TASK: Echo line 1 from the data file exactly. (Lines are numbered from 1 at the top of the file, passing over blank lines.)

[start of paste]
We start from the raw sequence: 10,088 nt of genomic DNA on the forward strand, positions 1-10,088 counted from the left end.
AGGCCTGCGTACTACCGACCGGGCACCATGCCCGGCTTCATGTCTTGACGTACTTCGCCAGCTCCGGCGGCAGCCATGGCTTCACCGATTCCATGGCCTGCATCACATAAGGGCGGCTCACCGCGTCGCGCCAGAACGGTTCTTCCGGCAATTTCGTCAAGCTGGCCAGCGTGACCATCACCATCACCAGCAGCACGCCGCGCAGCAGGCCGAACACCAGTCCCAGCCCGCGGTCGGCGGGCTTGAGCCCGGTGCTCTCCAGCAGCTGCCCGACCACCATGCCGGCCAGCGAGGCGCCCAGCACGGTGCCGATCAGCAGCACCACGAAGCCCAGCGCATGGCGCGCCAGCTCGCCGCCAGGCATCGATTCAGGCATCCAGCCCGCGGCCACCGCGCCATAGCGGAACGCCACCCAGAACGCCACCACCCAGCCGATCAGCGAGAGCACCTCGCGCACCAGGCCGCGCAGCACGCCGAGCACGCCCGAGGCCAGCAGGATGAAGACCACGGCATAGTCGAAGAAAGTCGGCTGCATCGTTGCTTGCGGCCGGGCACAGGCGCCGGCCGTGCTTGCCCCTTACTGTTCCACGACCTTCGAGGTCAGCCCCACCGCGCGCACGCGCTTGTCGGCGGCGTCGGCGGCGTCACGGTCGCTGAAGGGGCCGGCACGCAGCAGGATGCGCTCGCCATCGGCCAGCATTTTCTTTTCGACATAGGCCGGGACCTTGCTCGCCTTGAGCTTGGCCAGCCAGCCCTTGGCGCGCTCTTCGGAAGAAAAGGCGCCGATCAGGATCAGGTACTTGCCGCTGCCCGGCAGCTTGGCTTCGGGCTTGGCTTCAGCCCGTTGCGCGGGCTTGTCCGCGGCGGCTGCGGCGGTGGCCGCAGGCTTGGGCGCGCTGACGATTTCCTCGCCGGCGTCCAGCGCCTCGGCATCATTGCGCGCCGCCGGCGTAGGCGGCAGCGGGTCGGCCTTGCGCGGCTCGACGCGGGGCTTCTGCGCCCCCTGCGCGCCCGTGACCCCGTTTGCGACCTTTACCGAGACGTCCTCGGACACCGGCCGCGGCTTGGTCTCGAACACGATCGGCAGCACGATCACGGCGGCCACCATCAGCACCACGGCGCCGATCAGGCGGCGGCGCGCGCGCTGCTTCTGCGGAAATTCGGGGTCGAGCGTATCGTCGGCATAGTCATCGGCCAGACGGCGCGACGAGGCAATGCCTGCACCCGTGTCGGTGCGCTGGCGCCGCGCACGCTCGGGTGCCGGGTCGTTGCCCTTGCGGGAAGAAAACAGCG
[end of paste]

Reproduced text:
We start from the raw sequence: 10,088 nt of genomic DNA on the forward strand, positions 1-10,088 counted from the left end.